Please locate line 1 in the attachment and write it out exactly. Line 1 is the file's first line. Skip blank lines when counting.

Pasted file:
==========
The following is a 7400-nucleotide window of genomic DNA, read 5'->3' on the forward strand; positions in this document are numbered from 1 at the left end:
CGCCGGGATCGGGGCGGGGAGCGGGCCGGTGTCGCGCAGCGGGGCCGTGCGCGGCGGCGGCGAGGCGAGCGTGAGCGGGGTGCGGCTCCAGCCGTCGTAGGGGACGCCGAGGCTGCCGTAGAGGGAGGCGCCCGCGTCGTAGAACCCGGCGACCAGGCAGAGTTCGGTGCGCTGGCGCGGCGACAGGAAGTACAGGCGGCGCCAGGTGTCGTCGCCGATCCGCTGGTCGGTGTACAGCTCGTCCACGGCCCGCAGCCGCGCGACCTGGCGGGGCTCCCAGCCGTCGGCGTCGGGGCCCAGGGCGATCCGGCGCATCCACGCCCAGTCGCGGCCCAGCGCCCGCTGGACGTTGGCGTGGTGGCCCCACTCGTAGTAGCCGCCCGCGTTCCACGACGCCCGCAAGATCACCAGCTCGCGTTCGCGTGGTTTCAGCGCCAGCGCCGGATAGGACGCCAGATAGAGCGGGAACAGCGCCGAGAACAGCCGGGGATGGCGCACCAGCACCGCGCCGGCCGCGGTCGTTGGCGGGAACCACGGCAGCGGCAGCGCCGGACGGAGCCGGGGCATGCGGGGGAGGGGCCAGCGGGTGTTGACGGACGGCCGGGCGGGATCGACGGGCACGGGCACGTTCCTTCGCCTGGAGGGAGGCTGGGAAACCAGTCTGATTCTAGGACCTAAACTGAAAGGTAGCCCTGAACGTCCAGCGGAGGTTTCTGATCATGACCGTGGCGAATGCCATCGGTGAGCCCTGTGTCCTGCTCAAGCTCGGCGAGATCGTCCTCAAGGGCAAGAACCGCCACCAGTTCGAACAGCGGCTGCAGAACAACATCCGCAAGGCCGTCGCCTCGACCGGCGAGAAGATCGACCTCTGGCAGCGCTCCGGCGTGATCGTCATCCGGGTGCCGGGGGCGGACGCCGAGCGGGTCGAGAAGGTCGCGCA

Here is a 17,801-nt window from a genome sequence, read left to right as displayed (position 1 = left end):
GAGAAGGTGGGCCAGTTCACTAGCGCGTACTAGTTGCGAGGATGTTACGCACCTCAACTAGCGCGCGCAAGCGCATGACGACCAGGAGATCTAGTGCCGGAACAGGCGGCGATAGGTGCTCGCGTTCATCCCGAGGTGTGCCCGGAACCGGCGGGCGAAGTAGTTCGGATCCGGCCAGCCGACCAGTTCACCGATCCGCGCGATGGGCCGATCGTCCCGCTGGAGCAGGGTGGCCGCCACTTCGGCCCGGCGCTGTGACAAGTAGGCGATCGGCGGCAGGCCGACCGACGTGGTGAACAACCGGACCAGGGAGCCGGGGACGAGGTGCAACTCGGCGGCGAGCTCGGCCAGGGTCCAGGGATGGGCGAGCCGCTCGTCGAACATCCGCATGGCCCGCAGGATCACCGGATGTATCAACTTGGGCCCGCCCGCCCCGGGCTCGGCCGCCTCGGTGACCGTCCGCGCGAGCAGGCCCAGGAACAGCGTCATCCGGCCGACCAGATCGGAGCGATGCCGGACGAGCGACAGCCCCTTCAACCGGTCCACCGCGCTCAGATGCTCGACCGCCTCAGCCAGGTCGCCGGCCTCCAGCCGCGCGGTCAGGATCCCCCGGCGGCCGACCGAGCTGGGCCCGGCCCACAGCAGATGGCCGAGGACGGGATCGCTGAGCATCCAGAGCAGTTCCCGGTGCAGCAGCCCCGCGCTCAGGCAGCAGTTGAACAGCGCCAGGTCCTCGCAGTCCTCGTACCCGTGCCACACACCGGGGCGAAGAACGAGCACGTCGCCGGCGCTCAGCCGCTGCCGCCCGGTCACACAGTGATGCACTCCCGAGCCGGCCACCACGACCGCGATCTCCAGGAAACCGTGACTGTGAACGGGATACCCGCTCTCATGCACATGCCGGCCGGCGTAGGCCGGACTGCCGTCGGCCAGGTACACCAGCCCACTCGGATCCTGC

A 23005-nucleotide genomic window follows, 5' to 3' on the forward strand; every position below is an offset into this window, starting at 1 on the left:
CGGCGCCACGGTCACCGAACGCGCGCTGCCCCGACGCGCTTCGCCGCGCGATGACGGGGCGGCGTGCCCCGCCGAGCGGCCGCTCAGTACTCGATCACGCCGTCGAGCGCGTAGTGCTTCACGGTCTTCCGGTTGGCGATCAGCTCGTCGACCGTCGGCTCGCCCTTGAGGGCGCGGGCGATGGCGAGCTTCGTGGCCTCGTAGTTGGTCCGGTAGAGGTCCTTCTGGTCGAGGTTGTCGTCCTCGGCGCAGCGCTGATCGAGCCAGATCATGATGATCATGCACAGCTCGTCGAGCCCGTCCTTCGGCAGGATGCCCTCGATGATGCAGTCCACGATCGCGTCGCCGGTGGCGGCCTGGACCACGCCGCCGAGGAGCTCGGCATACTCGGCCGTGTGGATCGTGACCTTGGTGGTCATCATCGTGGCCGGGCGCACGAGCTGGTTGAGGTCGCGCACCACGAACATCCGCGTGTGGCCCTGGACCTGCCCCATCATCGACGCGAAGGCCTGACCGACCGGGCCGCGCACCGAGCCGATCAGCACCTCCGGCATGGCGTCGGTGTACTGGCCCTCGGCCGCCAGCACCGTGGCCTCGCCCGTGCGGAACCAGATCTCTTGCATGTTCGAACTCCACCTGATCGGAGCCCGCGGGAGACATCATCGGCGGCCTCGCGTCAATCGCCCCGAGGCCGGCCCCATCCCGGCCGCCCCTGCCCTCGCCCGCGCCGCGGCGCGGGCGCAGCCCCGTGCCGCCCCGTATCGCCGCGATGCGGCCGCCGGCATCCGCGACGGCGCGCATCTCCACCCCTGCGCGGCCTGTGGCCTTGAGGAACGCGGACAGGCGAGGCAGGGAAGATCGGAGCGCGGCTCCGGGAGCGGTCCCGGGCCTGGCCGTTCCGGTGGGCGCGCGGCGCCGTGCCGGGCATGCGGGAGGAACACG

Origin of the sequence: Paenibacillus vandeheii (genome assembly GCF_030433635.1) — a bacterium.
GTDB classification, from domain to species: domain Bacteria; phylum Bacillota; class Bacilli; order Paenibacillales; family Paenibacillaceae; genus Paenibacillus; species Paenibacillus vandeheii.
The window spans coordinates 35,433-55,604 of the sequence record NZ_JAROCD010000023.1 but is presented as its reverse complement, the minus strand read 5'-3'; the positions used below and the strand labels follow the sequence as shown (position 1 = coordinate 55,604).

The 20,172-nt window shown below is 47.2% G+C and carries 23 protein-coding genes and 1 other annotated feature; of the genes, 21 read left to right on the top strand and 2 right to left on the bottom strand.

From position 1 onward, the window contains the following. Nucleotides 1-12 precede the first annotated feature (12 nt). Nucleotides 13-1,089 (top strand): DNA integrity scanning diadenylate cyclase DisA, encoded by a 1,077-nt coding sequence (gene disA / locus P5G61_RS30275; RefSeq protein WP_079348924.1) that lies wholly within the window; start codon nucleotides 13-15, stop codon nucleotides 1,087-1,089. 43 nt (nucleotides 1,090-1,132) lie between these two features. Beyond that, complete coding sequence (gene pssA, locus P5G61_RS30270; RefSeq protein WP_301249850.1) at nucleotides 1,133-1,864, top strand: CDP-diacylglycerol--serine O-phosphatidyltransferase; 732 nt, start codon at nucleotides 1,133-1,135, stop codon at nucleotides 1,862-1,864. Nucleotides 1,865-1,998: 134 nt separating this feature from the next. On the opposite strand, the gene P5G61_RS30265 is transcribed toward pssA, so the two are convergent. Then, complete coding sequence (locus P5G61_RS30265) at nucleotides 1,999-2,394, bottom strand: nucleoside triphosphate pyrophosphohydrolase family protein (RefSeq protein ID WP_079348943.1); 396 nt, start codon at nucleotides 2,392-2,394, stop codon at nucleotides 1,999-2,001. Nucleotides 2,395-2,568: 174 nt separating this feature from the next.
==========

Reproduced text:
The following is a 7400-nucleotide window of genomic DNA, read 5'->3' on the forward strand; positions in this document are numbered from 1 at the left end: